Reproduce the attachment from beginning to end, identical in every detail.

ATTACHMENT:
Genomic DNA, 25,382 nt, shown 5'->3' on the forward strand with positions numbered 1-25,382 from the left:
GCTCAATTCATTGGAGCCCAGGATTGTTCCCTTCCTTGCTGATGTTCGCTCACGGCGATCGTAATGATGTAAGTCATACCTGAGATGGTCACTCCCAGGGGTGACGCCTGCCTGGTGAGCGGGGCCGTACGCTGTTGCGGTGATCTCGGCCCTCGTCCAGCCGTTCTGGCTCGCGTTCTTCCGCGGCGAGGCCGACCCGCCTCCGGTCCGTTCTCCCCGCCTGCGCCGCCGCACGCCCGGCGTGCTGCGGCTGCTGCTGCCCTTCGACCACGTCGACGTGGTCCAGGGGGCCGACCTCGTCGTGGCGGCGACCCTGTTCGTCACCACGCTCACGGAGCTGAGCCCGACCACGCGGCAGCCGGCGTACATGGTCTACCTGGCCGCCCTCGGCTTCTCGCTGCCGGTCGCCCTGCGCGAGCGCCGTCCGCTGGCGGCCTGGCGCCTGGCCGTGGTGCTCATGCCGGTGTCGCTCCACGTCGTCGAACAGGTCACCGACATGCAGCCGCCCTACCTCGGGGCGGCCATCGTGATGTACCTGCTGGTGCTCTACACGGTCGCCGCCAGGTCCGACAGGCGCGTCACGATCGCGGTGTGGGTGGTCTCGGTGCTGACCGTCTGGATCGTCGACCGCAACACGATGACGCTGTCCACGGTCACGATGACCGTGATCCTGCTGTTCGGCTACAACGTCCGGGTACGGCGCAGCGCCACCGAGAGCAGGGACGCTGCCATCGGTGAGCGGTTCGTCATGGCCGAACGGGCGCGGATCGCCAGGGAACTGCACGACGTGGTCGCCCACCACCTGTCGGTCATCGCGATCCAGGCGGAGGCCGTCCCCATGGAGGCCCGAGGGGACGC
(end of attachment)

Genomic DNA, 25,382 nt, shown 5'->3' on the forward strand with positions numbered 1-25,382 from the left:
GCTCAATTCATTGGAGCCCAGGATTGTTCCCTTCCTTGCTGATGTTCGCTCACGGCGATCGTAATGATGTAAGTCATACCTGAGATGGTCACTCCCAGGGGTGACGCCTGCCTGGTGAGCGGGGCCGTACGCTGTTGCGGTGATCTCGGCCCTCGTCCAGCCGTTCTGGCTCGCGTTCTTCCGCGGCGAGGCCGACCCGCCTCCGGTCCGTTCTCCCCGCCTGCGCCGCCGCACGCCCGGCGTGCTGCGGCTGCTGCTGCCCTTCGACCACGTCGACGTGGTCCAGGGGGCCGACCTCGTCGTGGCGGCGACCCTGTTCGTCACCACGCTCACGGAGCTGAGCCCGACCACGCGGCAGCCGGCGTACATGGTCTACCTGGCCGCCCTCGGCTTCTCGCTGCCGGTCGCCCTGCGCGAGCGCCGTCCGCTGGCGGCCTGGCGCCTGGCCGTGGTGCTCATGCCGGTGTCGCTCCACGTCGTCGAACAGGTCACCGACATGCAGCCGCCCTACCTCGGGGCGGCCATCGTGATGTACCTGCTGGTGCTCTACACGGTCGCCGCCAGGTCCGACAGGCGCGTCACGATCGCGGTGTGGGTGGTCTCGGTGCTGACCGTCTGGATCGTCGACCGCAACACGATGACGCTGTCCACGGTCACGATGACCGTGATCCTGCTGTTCGGCTACAACGTCCGGGTACGGCGCAGCGCCACCGAGAGCAGGGACGCTGCCATCGGTGAGCGGTTCGTCATGGCCGAACGGGCGCGGATCGCCAGGGAACTGCACGACGTGGTCGCCCACCACCTGTCGGTCATCGCGATCCAGGCGGAGGCCGTCCCCATGGAGGCCCGAGGGGACGC